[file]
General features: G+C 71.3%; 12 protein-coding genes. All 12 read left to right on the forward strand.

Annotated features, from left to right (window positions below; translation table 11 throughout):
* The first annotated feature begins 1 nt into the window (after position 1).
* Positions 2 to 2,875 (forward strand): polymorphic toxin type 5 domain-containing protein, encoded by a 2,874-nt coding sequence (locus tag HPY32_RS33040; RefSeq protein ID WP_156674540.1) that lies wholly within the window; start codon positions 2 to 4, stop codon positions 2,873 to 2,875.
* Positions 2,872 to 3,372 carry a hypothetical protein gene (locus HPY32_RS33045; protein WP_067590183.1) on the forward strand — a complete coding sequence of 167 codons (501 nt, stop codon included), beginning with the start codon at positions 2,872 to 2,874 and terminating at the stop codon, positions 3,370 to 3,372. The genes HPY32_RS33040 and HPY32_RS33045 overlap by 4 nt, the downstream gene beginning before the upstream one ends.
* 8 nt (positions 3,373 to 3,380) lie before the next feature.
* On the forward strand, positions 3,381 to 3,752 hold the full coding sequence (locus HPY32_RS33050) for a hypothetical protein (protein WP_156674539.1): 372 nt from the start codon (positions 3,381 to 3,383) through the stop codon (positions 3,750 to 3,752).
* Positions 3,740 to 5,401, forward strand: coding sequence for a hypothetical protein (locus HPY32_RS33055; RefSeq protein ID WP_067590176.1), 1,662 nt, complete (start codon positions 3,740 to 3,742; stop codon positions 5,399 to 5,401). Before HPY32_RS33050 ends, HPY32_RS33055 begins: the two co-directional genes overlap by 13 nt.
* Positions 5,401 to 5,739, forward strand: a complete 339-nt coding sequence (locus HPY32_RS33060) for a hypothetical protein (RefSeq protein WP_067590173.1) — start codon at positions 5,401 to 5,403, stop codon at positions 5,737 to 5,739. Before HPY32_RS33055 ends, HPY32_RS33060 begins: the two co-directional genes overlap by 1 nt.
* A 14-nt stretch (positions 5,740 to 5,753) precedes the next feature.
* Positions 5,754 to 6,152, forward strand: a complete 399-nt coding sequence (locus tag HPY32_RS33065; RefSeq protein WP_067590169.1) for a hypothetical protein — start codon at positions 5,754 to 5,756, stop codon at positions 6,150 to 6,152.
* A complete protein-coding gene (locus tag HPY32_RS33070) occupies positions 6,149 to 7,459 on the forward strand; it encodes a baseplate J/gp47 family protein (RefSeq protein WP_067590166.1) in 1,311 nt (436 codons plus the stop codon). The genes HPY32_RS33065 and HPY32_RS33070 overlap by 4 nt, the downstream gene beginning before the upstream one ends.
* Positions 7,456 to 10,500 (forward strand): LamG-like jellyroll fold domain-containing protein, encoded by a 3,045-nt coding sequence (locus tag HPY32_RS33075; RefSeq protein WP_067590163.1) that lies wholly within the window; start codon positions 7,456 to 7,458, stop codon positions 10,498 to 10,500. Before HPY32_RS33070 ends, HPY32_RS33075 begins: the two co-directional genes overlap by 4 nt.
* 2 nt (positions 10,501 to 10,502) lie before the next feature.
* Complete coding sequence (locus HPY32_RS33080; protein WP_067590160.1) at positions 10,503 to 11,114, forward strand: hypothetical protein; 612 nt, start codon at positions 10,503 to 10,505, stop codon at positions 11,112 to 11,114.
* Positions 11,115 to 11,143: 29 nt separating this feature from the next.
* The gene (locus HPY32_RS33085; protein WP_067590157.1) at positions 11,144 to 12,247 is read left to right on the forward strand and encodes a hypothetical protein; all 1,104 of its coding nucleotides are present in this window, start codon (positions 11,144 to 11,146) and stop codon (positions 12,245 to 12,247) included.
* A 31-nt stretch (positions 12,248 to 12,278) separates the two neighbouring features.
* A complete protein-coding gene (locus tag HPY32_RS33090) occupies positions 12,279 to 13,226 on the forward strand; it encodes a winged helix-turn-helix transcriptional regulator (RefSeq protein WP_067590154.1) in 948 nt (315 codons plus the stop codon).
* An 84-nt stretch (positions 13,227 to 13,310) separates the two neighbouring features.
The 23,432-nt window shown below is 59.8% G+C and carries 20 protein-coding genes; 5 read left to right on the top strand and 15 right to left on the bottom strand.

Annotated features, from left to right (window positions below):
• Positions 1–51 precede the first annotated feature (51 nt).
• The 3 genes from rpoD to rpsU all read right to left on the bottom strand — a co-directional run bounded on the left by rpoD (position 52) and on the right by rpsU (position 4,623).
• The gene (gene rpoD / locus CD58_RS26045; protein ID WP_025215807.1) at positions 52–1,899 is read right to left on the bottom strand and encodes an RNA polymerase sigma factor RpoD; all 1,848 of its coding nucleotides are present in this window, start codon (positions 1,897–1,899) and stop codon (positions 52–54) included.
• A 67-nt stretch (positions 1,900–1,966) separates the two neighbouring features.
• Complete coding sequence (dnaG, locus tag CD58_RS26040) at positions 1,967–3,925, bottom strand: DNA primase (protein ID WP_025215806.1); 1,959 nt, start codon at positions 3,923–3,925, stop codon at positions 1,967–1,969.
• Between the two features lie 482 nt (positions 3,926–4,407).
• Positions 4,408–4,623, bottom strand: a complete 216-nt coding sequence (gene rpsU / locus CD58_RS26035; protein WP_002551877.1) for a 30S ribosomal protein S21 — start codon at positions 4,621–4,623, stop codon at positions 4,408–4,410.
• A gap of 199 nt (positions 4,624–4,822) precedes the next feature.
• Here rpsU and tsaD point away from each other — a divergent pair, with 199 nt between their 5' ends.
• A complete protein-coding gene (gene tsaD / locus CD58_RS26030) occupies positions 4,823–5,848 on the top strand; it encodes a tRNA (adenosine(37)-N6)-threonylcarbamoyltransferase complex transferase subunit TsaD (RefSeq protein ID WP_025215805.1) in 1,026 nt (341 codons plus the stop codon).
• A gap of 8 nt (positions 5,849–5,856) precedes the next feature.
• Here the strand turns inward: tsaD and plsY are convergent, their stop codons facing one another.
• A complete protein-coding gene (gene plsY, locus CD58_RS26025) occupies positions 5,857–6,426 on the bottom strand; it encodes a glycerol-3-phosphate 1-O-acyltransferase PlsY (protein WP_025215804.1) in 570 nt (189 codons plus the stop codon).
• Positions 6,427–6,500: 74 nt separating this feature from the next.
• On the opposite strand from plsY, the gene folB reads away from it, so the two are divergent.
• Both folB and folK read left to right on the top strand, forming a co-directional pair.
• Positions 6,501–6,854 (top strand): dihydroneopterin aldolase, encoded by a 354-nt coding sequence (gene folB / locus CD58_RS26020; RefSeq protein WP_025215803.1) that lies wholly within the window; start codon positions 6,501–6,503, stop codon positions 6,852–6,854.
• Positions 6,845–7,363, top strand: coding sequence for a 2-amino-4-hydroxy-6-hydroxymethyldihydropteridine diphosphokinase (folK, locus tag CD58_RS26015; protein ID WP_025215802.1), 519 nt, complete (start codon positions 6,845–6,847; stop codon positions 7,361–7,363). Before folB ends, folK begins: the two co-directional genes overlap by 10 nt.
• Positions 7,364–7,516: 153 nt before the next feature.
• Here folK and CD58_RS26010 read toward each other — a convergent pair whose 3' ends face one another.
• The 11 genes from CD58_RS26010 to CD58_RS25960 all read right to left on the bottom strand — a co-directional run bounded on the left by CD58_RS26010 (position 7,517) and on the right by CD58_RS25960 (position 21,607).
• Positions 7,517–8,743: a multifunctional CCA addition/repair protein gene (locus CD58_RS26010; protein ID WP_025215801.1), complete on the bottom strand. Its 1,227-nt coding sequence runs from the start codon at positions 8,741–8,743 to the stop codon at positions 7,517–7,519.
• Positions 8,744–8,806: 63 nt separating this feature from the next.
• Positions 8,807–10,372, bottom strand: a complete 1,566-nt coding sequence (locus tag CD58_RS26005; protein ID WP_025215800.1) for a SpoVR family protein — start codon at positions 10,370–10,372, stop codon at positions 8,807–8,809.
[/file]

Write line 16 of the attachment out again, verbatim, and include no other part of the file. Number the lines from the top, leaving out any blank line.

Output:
* Positions 11,115 to 11,143: 29 nt separating this feature from the next.